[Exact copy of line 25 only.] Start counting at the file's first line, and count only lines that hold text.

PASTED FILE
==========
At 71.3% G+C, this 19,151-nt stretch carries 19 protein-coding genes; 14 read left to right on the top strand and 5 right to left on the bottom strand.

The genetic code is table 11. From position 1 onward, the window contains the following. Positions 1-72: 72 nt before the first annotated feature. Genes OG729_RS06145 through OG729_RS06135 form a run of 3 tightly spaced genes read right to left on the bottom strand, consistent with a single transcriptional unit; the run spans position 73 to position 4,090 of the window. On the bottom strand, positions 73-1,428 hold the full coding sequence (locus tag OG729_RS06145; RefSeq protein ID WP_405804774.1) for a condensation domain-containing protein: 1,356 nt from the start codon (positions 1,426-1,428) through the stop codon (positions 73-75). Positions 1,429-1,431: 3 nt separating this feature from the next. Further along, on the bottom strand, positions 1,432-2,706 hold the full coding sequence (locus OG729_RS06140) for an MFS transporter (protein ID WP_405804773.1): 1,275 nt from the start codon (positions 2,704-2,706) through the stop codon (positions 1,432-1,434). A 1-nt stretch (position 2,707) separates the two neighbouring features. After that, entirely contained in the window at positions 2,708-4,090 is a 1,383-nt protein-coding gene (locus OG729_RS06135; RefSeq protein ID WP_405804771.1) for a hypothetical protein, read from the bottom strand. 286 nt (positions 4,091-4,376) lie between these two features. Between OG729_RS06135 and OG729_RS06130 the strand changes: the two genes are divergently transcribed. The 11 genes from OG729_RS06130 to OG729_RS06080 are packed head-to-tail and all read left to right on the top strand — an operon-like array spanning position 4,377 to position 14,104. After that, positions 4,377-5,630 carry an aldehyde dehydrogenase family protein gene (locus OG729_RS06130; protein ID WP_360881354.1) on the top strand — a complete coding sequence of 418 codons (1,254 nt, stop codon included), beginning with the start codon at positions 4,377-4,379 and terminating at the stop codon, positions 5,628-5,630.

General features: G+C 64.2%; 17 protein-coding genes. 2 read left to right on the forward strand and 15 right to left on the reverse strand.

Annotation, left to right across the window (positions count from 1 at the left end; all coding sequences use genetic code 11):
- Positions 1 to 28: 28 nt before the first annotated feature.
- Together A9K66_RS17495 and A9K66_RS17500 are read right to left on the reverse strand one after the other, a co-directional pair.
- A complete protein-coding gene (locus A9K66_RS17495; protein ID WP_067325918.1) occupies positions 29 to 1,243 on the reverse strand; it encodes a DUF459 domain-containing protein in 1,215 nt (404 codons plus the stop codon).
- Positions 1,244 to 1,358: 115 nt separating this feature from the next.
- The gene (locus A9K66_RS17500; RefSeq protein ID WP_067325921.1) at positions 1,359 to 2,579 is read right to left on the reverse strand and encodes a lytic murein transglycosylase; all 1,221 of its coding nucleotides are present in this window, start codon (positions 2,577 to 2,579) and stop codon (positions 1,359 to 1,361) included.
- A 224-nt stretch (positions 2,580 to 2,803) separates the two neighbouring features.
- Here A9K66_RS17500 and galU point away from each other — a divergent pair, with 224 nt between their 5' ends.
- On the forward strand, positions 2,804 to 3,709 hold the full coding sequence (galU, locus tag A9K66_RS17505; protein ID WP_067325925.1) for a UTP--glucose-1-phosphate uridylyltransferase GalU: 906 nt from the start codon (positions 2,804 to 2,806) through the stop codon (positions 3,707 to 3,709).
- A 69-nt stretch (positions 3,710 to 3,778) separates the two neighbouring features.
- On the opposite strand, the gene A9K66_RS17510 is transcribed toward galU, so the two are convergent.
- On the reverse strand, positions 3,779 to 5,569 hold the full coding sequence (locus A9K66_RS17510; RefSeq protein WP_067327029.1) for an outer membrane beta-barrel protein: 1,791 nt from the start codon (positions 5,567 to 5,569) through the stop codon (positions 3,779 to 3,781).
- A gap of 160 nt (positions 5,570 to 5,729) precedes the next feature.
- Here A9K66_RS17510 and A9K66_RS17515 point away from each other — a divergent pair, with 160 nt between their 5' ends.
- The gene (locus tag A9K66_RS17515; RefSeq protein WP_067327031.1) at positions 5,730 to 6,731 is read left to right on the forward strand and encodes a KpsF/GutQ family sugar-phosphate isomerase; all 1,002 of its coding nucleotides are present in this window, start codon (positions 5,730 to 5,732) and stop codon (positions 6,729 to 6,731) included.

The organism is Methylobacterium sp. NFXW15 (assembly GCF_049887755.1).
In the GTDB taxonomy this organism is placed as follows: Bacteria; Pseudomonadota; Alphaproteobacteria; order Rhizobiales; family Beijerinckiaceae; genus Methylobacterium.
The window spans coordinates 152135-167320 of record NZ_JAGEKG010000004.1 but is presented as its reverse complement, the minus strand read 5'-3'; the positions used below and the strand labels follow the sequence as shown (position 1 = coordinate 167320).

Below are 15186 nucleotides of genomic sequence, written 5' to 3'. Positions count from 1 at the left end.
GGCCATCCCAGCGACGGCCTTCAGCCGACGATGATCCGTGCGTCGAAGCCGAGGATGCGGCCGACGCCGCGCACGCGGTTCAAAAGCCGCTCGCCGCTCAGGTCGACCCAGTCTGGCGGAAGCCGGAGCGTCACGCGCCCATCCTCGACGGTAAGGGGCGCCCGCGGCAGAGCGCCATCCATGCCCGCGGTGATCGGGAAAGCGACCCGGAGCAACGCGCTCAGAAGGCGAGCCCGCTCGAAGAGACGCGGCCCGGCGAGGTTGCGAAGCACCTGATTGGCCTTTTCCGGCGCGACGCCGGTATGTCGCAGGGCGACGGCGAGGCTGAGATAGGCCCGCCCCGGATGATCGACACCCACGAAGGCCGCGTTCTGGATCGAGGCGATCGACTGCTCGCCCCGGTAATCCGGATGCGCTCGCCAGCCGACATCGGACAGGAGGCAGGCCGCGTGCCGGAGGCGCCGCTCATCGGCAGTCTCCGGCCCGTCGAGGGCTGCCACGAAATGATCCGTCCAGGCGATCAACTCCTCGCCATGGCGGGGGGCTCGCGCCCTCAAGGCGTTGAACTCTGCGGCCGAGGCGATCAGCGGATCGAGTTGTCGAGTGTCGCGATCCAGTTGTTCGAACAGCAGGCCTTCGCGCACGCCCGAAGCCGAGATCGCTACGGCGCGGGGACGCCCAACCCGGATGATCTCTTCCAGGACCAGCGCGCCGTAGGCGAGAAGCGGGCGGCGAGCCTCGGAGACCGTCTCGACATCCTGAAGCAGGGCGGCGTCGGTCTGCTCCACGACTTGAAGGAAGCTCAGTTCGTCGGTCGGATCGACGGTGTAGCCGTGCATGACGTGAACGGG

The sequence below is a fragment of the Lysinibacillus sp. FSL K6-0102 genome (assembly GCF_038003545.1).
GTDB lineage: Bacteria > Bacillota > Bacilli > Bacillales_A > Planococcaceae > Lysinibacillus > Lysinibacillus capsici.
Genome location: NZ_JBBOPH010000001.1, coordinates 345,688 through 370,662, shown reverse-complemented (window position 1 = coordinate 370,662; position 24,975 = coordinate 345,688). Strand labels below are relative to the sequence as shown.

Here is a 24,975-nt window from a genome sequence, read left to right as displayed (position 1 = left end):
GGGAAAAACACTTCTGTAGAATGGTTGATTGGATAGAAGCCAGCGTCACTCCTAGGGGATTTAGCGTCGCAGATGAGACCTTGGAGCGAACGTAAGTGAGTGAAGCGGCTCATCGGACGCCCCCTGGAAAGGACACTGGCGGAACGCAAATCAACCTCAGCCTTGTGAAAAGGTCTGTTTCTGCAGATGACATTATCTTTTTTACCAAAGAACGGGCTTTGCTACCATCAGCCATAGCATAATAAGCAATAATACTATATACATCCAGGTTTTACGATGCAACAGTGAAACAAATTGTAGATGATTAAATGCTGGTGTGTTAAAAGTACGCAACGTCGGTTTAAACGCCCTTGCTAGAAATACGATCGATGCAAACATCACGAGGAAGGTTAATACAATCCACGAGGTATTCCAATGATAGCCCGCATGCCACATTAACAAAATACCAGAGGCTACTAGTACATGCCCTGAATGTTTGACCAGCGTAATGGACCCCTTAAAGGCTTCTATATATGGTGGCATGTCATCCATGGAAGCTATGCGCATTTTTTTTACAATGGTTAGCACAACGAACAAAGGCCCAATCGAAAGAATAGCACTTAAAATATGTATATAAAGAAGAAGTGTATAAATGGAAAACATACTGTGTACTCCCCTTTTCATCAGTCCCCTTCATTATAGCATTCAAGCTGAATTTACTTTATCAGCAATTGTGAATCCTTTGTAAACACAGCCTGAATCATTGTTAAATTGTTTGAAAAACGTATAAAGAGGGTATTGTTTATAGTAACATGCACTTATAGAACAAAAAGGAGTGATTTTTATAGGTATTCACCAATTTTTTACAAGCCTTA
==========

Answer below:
GTDB lineage: Bacteria > Bacillota > Bacilli > Bacillales_A > Planococcaceae > Lysinibacillus > Lysinibacillus capsici.